Forensic Evaluation Ltd
Dr Geoffrey Stewart Morrison, Director and Forensic Consultant

last update

  • I provide consulting on:

    • forensic speech science

    • forensic inference and statistics

  • I provide case-specific forensic analysis, advice, and/or critique of other’s reports

    • as a testifying witness or a non-testifying advisor

    • at admissibility hearings, at trial, and at appeal

  • I provide training for lawyers and forensic scientists

  • I work in a paradigm which includes:

    • Evaluation of strength of evidence using the likelihood ratio framework.

      • Recognised by leading forensic statisticians as the logically correct framework for evaluation of strength of evidence.
European Network of Forensic Science Institutes (2015) Guideline for evaluative reporting in forensic science

“The reporting of the value of scientific findings shall conform to four requirements: Balance, Logic, Robustness and Transparency.”

“Reporting practice should conform to these logical principles. This framework for evaluative reporting applies to all forensic science disciplines.The likelihood ratio measures the strength of support the findings provide to discriminate between propositions of interest. It is scientifically accepted, providing a logically defensible way to deal with inferential reasoning.”

    • Calculation of strength of evidence, on the basis of relevant data, quantitative measurements, and statistical models.

      • Such approaches are transparent, replicable, and resistant to cognitive bias.

    • Empirical testing of the validity and reliability of the system used to assess the strength of evidence in the case.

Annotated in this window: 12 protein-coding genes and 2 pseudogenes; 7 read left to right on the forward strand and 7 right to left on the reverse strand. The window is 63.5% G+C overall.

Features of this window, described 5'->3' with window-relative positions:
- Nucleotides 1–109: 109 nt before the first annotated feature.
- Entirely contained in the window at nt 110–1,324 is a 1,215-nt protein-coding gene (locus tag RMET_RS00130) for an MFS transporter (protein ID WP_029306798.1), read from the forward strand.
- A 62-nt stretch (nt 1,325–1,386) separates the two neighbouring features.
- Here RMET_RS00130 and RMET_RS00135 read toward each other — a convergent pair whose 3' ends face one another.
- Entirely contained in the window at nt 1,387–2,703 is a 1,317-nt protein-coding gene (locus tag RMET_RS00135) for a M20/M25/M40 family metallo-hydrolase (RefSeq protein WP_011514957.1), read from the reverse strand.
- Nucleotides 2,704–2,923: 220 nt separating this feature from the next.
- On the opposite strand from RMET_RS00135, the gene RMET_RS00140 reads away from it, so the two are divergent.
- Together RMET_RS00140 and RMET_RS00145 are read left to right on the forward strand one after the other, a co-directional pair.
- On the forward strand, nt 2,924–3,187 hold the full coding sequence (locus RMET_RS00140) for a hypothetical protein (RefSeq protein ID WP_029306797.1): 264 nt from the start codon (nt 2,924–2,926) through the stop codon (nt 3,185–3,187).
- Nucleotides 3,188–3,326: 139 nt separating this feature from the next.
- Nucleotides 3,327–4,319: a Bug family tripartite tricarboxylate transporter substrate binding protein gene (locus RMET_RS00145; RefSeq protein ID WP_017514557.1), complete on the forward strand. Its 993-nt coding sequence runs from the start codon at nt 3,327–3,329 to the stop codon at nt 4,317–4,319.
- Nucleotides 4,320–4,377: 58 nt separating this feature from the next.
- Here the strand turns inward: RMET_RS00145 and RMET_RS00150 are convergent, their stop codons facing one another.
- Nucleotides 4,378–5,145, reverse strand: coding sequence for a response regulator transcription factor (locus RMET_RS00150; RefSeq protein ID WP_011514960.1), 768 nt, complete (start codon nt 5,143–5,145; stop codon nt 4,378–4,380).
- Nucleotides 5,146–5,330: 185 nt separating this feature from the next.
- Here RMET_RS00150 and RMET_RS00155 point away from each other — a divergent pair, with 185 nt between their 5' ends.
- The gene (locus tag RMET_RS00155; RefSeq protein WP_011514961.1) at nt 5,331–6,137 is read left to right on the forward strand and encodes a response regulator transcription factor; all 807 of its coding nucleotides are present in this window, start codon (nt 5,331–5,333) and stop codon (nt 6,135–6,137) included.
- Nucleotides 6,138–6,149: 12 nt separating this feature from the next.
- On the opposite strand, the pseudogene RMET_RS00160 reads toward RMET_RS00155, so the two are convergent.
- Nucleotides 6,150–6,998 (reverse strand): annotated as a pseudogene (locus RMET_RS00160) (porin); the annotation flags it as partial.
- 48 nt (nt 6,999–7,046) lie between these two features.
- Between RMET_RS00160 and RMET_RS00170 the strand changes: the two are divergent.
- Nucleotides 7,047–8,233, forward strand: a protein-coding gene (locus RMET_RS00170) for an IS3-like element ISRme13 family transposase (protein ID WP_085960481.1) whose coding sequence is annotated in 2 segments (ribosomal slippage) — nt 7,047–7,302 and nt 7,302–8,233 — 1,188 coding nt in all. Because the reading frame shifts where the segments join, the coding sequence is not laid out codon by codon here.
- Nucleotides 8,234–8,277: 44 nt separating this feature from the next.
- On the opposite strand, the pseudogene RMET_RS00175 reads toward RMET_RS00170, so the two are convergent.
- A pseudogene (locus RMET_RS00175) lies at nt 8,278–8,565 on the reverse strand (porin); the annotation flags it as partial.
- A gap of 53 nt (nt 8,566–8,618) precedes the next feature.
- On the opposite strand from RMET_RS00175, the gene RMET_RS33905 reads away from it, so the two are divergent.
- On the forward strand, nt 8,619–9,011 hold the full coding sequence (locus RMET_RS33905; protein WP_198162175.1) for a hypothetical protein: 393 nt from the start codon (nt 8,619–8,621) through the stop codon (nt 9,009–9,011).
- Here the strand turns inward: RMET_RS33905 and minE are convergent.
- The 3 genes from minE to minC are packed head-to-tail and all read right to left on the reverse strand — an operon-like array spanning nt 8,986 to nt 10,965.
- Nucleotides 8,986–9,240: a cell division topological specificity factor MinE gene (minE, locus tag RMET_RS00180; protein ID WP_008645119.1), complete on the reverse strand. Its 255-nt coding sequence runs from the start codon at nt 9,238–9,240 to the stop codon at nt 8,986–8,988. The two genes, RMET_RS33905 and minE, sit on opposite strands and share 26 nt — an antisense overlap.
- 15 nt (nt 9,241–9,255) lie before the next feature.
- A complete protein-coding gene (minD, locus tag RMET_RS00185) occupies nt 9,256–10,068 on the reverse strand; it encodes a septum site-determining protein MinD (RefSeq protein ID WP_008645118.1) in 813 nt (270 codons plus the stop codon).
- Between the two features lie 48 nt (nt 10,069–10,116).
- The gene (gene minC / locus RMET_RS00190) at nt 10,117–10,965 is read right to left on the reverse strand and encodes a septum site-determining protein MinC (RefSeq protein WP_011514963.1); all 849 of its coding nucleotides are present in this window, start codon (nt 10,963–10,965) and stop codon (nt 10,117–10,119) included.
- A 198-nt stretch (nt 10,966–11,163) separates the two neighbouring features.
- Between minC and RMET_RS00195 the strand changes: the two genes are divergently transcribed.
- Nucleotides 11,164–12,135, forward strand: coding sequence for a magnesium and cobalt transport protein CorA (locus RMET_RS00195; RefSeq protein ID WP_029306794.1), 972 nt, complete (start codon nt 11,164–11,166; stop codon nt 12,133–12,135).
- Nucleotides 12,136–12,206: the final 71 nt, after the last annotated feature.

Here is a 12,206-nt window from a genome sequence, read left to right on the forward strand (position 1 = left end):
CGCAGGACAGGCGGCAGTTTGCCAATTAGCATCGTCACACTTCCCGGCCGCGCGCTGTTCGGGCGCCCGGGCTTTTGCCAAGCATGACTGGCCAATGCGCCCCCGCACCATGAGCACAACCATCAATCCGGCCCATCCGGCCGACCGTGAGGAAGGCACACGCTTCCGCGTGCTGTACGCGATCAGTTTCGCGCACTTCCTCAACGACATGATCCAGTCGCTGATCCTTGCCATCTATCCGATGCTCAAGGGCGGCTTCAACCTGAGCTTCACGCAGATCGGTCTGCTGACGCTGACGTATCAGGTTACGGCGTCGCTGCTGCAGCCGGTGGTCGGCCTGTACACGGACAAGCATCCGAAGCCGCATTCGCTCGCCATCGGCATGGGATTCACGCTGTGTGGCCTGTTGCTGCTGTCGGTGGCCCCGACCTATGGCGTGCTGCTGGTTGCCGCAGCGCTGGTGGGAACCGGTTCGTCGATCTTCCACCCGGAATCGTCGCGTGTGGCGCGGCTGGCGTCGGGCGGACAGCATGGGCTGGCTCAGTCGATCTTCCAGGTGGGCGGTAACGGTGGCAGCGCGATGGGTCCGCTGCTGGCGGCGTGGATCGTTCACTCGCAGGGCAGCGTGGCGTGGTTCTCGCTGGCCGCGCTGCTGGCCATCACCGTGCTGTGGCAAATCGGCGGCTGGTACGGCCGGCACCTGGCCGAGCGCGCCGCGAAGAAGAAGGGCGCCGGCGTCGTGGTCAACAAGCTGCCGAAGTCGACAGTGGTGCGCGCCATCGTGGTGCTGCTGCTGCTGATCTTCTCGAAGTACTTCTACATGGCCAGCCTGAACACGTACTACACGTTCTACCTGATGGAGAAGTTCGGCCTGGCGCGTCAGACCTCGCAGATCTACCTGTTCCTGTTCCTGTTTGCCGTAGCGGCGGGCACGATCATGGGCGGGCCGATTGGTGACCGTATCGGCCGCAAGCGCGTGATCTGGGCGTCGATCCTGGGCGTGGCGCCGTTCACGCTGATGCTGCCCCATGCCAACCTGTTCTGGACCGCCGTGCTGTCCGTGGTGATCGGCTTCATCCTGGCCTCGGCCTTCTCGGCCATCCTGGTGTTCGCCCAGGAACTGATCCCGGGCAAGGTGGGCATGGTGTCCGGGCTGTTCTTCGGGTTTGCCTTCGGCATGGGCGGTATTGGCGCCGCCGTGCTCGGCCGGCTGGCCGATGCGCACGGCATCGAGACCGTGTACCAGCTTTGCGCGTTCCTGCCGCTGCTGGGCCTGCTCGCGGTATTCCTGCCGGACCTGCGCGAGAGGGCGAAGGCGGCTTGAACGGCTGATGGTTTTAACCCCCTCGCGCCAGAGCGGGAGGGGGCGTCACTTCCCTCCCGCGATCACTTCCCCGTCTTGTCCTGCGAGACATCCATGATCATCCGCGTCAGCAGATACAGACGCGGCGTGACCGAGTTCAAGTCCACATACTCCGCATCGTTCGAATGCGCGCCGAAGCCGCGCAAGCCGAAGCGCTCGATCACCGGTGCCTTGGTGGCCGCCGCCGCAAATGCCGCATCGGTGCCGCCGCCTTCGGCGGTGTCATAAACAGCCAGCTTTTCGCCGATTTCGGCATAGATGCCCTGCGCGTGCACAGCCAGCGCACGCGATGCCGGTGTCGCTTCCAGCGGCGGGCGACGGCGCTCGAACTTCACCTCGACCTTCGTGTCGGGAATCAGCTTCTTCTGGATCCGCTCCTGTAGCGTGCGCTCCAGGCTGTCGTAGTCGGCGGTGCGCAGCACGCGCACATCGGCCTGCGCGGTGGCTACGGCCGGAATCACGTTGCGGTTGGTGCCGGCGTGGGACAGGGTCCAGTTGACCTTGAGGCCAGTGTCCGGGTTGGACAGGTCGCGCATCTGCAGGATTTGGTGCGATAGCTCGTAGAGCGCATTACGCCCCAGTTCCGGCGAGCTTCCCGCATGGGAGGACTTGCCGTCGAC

• Testing performed under conditions reflecting those of the case.

      • Such testing is the only way to determine how well a method and its implementation work.
President Obama’s Council of Advisors on Science and Technology (PCAST) September 2016 Report on Forensic science in criminal courts: Ensuring scientific validity of feature-comparison methods, page 6:

“neither experience, nor judgment, nor good professional practices (such as certification programs and accreditation programs, standardized protocols, proficiency testing, and codes of ethics) can substitute for actual evidence of foundational validity and reliability. The frequency with which a particular pattern or set of features will be observed in different samples, which is an essential element in drawing conclusions, is not a matter of ‘judgment.’ It is an empirical matter for which only empirical evidence is relevant. Similarly, an expert’s expression of confidence based on personal professional experience or expressions of consensus among practitioners about the accuracy of their field is no substitute for error rates estimated from relevant studies. For forensic feature-comparison methods, establishing foundational validity based on empirical evidence is thus a sine qua non. Nothing can substitute for it.”